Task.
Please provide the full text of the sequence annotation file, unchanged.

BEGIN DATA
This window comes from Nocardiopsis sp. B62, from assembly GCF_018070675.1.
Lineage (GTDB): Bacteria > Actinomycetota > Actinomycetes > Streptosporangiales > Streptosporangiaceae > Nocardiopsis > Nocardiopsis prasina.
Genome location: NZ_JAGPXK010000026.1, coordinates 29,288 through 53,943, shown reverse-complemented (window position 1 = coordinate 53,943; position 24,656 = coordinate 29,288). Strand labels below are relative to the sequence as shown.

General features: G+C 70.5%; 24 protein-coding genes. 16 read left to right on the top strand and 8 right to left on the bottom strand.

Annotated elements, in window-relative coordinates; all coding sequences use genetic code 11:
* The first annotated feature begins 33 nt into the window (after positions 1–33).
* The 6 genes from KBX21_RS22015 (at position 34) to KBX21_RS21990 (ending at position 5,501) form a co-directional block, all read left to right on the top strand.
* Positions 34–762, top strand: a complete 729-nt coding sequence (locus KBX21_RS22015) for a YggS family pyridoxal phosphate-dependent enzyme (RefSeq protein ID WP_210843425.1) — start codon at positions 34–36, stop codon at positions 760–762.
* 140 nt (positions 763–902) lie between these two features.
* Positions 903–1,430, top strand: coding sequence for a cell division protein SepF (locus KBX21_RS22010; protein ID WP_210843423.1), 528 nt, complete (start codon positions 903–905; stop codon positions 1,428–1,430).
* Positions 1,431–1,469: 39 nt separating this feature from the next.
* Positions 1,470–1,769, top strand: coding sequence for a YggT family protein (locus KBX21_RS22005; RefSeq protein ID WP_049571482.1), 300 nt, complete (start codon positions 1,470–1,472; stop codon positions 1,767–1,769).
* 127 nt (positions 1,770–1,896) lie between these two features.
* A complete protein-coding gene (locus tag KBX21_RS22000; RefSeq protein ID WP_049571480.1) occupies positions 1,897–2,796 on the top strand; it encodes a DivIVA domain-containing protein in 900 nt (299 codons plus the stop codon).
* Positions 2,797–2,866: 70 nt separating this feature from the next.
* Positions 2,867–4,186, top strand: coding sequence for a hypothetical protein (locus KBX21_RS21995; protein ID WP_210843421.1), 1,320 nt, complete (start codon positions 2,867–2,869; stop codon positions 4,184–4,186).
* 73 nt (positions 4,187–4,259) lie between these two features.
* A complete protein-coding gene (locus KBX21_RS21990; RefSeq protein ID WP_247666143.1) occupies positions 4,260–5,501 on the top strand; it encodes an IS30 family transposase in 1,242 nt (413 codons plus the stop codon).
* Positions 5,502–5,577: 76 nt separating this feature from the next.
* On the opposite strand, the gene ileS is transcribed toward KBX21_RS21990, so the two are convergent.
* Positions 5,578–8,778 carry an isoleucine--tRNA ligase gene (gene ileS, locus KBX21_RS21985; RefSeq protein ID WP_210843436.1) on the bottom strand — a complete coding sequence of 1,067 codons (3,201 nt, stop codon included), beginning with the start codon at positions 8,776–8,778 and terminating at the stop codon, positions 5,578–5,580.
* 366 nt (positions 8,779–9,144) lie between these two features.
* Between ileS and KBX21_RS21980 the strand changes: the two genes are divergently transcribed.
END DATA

This window comes from Nocardiopsis sp. B62, from assembly GCF_018070675.1.
Lineage (GTDB): Bacteria > Actinomycetota > Actinomycetes > Streptosporangiales > Streptosporangiaceae > Nocardiopsis > Nocardiopsis prasina.
Genome location: NZ_JAGPXK010000026.1, coordinates 29,288 through 53,943, shown reverse-complemented (window position 1 = coordinate 53,943; position 24,656 = coordinate 29,288). Strand labels below are relative to the sequence as shown.

General features: G+C 70.5%; 24 protein-coding genes. 16 read left to right on the top strand and 8 right to left on the bottom strand.

Annotated elements, in window-relative coordinates; all coding sequences use genetic code 11:
* The first annotated feature begins 33 nt into the window (after positions 1–33).
* The 6 genes from KBX21_RS22015 (at position 34) to KBX21_RS21990 (ending at position 5,501) form a co-directional block, all read left to right on the top strand.
* Positions 34–762, top strand: a complete 729-nt coding sequence (locus KBX21_RS22015) for a YggS family pyridoxal phosphate-dependent enzyme (RefSeq protein ID WP_210843425.1) — start codon at positions 34–36, stop codon at positions 760–762.
* 140 nt (positions 763–902) lie between these two features.
* Positions 903–1,430, top strand: coding sequence for a cell division protein SepF (locus KBX21_RS22010; protein ID WP_210843423.1), 528 nt, complete (start codon positions 903–905; stop codon positions 1,428–1,430).
* Positions 1,431–1,469: 39 nt separating this feature from the next.
* Positions 1,470–1,769, top strand: coding sequence for a YggT family protein (locus KBX21_RS22005; RefSeq protein ID WP_049571482.1), 300 nt, complete (start codon positions 1,470–1,472; stop codon positions 1,767–1,769).
* 127 nt (positions 1,770–1,896) lie between these two features.
* A complete protein-coding gene (locus tag KBX21_RS22000; RefSeq protein ID WP_049571480.1) occupies positions 1,897–2,796 on the top strand; it encodes a DivIVA domain-containing protein in 900 nt (299 codons plus the stop codon).
* Positions 2,797–2,866: 70 nt separating this feature from the next.
* Positions 2,867–4,186, top strand: coding sequence for a hypothetical protein (locus KBX21_RS21995; protein ID WP_210843421.1), 1,320 nt, complete (start codon positions 2,867–2,869; stop codon positions 4,184–4,186).
* 73 nt (positions 4,187–4,259) lie between these two features.
* A complete protein-coding gene (locus KBX21_RS21990; RefSeq protein ID WP_247666143.1) occupies positions 4,260–5,501 on the top strand; it encodes an IS30 family transposase in 1,242 nt (413 codons plus the stop codon).
* Positions 5,502–5,577: 76 nt separating this feature from the next.
* On the opposite strand, the gene ileS is transcribed toward KBX21_RS21990, so the two are convergent.
* Positions 5,578–8,778 carry an isoleucine--tRNA ligase gene (gene ileS, locus KBX21_RS21985; RefSeq protein ID WP_210843436.1) on the bottom strand — a complete coding sequence of 1,067 codons (3,201 nt, stop codon included), beginning with the start codon at positions 8,776–8,778 and terminating at the stop codon, positions 5,578–5,580.
* 366 nt (positions 8,779–9,144) lie between these two features.
* Between ileS and KBX21_RS21980 the strand changes: the two genes are divergently transcribed.